Objectives: In light of the alarming increase in childhood obesity and lack of evidence for the effectiveness of school programs, we studied the effects of school programs in regard to preventing excess body weight.
Methods: In 2003, we surveyed 5200 grade 5 students along with their parents and school principals. We measured height and weight, assessed dietary intake, and collected information on physical and sedentary activities. We compared excess body weight, diet, and physical activity across schools with and without nutrition programs using multilevel regression methods while adjusting for gender and socioeconomic characteristics of parents and residential neighborhoods.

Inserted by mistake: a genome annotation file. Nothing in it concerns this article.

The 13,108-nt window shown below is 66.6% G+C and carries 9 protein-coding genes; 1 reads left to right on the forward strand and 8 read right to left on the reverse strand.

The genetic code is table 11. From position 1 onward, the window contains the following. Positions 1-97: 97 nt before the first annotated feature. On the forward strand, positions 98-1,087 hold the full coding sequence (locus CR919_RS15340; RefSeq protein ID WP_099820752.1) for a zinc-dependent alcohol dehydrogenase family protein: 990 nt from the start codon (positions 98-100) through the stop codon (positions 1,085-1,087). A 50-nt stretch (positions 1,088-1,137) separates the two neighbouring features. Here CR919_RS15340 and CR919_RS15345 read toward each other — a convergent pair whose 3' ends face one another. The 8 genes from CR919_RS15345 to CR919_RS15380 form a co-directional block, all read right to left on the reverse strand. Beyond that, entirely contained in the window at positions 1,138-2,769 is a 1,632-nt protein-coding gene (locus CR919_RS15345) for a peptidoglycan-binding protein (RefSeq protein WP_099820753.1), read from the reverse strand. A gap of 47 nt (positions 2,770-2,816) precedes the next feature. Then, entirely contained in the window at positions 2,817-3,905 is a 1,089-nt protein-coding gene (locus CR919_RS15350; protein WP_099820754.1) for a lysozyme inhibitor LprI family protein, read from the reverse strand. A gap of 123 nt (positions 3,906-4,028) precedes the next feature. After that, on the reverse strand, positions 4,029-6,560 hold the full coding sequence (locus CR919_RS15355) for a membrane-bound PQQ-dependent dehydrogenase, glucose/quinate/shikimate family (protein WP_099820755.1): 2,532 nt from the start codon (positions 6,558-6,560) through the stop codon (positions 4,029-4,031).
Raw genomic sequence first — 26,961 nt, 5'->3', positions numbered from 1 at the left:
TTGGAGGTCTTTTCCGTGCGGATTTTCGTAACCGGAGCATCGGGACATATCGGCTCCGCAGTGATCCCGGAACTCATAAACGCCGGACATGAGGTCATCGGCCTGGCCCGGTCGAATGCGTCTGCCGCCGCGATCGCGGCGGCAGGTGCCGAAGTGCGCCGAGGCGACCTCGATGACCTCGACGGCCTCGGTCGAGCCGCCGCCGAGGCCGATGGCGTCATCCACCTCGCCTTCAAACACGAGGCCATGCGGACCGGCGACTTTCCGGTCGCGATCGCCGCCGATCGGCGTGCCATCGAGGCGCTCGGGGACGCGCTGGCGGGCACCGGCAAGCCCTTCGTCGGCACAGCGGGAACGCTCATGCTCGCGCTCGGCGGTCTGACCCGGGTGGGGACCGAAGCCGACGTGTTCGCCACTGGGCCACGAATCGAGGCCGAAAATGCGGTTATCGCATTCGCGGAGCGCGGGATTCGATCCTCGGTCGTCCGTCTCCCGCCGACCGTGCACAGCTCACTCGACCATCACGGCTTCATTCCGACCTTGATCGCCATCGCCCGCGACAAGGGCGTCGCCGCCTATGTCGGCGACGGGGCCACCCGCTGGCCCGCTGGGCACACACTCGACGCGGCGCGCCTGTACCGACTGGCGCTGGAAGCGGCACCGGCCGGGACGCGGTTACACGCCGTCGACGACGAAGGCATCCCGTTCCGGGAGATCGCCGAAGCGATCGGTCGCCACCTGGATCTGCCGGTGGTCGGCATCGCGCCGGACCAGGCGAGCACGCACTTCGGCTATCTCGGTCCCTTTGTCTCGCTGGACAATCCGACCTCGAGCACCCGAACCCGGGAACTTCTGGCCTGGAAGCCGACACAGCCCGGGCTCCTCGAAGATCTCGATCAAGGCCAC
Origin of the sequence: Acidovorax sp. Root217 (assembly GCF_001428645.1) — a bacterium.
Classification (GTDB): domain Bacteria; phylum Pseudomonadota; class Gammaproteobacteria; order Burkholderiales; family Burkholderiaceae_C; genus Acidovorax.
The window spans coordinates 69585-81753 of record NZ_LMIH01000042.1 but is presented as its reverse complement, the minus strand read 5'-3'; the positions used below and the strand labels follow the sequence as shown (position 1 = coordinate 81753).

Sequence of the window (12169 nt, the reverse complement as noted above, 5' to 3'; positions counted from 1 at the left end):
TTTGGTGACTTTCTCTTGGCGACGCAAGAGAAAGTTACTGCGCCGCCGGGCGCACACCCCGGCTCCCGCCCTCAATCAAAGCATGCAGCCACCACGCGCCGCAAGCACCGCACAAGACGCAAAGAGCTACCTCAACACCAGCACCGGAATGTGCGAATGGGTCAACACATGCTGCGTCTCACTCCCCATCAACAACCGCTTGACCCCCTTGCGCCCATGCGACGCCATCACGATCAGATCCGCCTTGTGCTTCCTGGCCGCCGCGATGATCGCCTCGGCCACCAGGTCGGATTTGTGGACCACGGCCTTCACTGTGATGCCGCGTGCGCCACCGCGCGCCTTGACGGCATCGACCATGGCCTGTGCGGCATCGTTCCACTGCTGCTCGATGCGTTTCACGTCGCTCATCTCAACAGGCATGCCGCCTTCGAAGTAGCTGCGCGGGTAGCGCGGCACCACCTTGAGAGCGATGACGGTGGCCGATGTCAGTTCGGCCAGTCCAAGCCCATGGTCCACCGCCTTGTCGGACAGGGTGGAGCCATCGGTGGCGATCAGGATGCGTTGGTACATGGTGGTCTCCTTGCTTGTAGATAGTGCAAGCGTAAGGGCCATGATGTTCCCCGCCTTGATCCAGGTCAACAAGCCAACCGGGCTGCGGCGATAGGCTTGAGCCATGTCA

Results: Students from schools participating in a coordinated program that incorporated recommendations for school-based healthy eating programs exhibited significantly lower rates of overweight and obesity, had healthier diets, and reported more physical activities than students from schools without nutrition programs.
Conclusions: Our finding that school programs are effective in preventing childhood obesity supports the need for broader implementation of successful programs, which will reduce childhood obesity and, in the longer term, comorbid conditions and health care spending.